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Police arrest protesters against Vladimir Putin outside the Moscow Central Election Commission. The demonstrators are calling for fair elections ahead of a presidential election planned for next month.
Police broke up a noisy demonstration by anti-Putin protesters outside the Central Electoral Commission in Moscow on Tuesday.
Protesters from opposition grouping "Other Russia" converged on the entrance to the building and started chanting "Russia without Putin."
They unfurled a banner calling for "an end to dictatorship."
Media on the scene say that police moved in to break up the demonstration, arresting about 15 protestors.
Tuesday's demonstration has become a weekly event, following the mass rally against the government of Putin on February 4th.
That's when tens of thousands of Russians took to the streets demanding fair elections ahead of the March 4th vote.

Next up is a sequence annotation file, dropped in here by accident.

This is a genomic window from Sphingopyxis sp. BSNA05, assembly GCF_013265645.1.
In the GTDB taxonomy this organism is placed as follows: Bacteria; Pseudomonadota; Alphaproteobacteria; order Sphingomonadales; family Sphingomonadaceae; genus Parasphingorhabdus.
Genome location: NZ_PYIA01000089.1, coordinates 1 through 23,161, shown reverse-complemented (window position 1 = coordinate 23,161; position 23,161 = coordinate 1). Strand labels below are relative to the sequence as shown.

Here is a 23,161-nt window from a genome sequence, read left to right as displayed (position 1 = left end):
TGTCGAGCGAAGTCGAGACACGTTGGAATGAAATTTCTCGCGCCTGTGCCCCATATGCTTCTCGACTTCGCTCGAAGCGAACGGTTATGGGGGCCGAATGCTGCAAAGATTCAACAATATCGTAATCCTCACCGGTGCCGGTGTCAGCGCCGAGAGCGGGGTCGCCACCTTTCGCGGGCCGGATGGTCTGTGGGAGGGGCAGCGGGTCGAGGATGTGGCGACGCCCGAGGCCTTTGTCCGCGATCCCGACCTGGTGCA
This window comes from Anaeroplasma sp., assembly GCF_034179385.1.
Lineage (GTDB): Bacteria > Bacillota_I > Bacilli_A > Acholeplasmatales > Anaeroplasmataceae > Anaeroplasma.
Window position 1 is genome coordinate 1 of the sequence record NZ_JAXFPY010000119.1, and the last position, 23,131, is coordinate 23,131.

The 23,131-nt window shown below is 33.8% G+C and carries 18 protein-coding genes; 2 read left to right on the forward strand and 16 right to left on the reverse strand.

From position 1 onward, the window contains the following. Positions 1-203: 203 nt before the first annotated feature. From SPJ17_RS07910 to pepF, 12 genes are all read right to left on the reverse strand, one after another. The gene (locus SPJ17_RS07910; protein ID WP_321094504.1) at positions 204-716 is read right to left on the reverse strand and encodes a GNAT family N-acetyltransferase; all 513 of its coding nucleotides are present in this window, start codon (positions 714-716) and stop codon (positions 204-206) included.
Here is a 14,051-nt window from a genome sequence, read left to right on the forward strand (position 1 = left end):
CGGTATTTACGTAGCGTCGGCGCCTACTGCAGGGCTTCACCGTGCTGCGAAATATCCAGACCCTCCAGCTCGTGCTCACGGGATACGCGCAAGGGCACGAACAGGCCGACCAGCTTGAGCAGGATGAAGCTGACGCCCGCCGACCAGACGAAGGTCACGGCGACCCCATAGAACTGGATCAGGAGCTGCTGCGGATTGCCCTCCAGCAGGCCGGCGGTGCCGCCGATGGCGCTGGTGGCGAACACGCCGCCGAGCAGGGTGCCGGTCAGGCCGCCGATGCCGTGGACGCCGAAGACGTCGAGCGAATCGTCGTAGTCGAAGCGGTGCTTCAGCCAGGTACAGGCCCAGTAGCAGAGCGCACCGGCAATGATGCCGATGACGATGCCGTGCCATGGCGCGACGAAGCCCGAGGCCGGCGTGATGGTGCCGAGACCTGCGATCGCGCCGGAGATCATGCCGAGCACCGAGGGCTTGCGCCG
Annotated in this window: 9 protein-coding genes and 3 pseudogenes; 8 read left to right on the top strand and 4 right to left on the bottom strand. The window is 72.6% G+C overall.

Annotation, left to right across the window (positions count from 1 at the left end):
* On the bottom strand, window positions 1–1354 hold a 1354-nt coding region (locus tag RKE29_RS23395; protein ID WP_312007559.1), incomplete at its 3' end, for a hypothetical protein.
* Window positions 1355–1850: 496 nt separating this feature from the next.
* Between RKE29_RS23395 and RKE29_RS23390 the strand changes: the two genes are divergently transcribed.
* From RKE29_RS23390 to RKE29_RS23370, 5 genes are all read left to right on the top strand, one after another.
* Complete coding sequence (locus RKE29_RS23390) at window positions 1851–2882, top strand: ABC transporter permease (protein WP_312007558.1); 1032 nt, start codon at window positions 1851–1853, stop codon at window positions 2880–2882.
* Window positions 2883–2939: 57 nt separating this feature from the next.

[Vera Lavreshina, Protester]:
"It isn't the people's will, but (the will) of those who play up to the president, those in United Russia, those in the presidential administration - that's the government. We don't decide anything and we have to fight against that."
Putin, who was president from 2000 until 2008, and now holds the office of prime minister is hoping to return to the presidency this year.
He ushered Dmitry Medevedev into the Kremlin because of a constitutional bar on three successive terms as head of state.
Although he became the prime minister, Putin has remained the dominant leader.
Russian public research group Levada Center predicts that Putin is expected by 78 percent of Russians to retake the presidency he held from 2000-2008.
Putin faces four opponents in the race.